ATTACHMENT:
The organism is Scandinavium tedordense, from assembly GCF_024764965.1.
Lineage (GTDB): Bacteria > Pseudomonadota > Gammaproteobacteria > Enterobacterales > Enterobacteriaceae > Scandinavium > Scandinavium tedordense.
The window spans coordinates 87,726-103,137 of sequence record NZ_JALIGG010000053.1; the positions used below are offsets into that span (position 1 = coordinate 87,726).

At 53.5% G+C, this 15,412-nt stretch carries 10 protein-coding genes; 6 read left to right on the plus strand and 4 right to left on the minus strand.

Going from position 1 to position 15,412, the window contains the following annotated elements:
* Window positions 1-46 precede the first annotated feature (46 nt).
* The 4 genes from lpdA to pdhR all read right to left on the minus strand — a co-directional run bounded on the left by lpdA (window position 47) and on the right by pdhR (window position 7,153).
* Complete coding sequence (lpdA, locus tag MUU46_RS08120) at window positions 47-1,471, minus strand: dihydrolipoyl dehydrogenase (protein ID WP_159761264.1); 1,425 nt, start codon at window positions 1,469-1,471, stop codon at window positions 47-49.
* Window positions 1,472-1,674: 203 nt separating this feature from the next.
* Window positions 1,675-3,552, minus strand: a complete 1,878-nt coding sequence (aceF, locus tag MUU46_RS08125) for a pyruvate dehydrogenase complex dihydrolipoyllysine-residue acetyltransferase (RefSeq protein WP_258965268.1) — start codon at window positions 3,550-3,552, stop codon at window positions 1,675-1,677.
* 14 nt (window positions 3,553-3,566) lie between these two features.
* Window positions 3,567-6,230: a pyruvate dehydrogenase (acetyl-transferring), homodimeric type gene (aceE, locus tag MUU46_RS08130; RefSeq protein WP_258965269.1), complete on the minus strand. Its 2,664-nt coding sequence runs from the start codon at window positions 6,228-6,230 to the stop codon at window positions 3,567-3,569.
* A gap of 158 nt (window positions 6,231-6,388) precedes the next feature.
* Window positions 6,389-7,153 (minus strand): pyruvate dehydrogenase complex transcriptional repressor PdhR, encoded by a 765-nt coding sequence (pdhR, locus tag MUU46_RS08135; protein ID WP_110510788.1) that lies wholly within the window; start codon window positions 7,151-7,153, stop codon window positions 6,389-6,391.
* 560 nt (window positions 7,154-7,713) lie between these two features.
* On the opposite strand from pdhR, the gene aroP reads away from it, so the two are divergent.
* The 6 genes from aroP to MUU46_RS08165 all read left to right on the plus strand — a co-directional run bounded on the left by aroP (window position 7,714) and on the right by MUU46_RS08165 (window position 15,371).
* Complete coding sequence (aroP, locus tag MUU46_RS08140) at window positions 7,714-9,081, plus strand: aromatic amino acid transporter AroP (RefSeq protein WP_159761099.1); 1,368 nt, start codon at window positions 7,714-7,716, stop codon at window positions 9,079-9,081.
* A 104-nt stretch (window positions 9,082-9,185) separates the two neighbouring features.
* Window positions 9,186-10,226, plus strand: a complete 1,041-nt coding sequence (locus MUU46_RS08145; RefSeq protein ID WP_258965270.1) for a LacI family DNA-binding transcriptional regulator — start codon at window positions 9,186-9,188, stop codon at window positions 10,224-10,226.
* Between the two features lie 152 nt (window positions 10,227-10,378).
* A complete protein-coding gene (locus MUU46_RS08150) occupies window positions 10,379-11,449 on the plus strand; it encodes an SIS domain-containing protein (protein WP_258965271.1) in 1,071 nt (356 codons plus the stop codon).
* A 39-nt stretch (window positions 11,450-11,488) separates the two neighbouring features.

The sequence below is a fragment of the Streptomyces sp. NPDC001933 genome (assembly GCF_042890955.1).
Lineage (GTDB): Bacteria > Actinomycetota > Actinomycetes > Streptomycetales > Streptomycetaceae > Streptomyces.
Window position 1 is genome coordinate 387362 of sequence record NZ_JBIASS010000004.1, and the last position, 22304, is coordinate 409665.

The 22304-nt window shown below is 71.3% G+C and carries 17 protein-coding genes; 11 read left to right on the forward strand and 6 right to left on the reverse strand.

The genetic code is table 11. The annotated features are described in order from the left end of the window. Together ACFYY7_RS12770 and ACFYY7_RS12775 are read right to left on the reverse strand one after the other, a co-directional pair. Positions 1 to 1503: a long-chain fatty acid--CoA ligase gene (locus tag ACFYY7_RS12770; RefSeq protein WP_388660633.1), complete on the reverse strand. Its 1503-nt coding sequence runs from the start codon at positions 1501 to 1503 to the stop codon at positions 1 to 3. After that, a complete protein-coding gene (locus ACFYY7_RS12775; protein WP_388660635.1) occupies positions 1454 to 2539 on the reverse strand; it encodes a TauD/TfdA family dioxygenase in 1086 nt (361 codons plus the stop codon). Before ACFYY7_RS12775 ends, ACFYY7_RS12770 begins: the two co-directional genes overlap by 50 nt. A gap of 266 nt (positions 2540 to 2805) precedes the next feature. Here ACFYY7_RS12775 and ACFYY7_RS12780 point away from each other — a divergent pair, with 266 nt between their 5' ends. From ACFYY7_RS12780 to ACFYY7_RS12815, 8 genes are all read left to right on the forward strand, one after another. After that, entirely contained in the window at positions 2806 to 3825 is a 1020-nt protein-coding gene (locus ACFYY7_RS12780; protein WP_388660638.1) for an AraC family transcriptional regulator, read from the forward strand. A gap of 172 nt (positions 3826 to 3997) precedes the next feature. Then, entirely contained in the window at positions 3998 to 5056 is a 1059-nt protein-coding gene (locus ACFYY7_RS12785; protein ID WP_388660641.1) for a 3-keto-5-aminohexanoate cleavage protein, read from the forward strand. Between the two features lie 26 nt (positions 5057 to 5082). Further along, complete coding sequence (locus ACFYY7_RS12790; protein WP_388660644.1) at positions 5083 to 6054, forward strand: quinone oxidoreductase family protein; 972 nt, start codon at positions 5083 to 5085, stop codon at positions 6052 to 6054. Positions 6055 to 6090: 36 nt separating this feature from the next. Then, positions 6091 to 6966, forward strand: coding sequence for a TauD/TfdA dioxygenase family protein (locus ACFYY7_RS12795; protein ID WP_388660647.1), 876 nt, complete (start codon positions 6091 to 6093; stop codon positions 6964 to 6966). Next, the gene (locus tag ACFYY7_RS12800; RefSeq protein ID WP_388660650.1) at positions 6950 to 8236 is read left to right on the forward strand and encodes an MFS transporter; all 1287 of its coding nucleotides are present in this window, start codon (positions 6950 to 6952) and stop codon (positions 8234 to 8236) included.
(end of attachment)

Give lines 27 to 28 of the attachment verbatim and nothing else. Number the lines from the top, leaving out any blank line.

The 22304-nt window shown below is 71.3% G+C and carries 17 protein-coding genes; 11 read left to right on the forward strand and 6 right to left on the reverse strand.

The genetic code is table 11. The annotated features are described in order from the left end of the window. Together ACFYY7_RS12770 and ACFYY7_RS12775 are read right to left on the reverse strand one after the other, a co-directional pair. Positions 1 to 1503: a long-chain fatty acid--CoA ligase gene (locus tag ACFYY7_RS12770; RefSeq protein WP_388660633.1), complete on the reverse strand. Its 1503-nt coding sequence runs from the start codon at positions 1501 to 1503 to the stop codon at positions 1 to 3. After that, a complete protein-coding gene (locus ACFYY7_RS12775; protein WP_388660635.1) occupies positions 1454 to 2539 on the reverse strand; it encodes a TauD/TfdA family dioxygenase in 1086 nt (361 codons plus the stop codon). Before ACFYY7_RS12775 ends, ACFYY7_RS12770 begins: the two co-directional genes overlap by 50 nt. A gap of 266 nt (positions 2540 to 2805) precedes the next feature. Here ACFYY7_RS12775 and ACFYY7_RS12780 point away from each other — a divergent pair, with 266 nt between their 5' ends. From ACFYY7_RS12780 to ACFYY7_RS12815, 8 genes are all read left to right on the forward strand, one after another. After that, entirely contained in the window at positions 2806 to 3825 is a 1020-nt protein-coding gene (locus ACFYY7_RS12780; protein WP_388660638.1) for an AraC family transcriptional regulator, read from the forward strand. A gap of 172 nt (positions 3826 to 3997) precedes the next feature. Then, entirely contained in the window at positions 3998 to 5056 is a 1059-nt protein-coding gene (locus ACFYY7_RS12785; protein ID WP_388660641.1) for a 3-keto-5-aminohexanoate cleavage protein, read from the forward strand. Between the two features lie 26 nt (positions 5057 to 5082). Further along, complete coding sequence (locus ACFYY7_RS12790; protein WP_388660644.1) at positions 5083 to 6054, forward strand: quinone oxidoreductase family protein; 972 nt, start codon at positions 5083 to 5085, stop codon at positions 6052 to 6054. Positions 6055 to 6090: 36 nt separating this feature from the next. Then, positions 6091 to 6966, forward strand: coding sequence for a TauD/TfdA dioxygenase family protein (locus ACFYY7_RS12795; protein ID WP_388660647.1), 876 nt, complete (start codon positions 6091 to 6093; stop codon positions 6964 to 6966). Next, the gene (locus tag ACFYY7_RS12800; RefSeq protein ID WP_388660650.1) at positions 6950 to 8236 is read left to right on the forward strand and encodes an MFS transporter; all 1287 of its coding nucleotides are present in this window, start codon (positions 6950 to 6952) and stop codon (positions 8234 to 8236) included.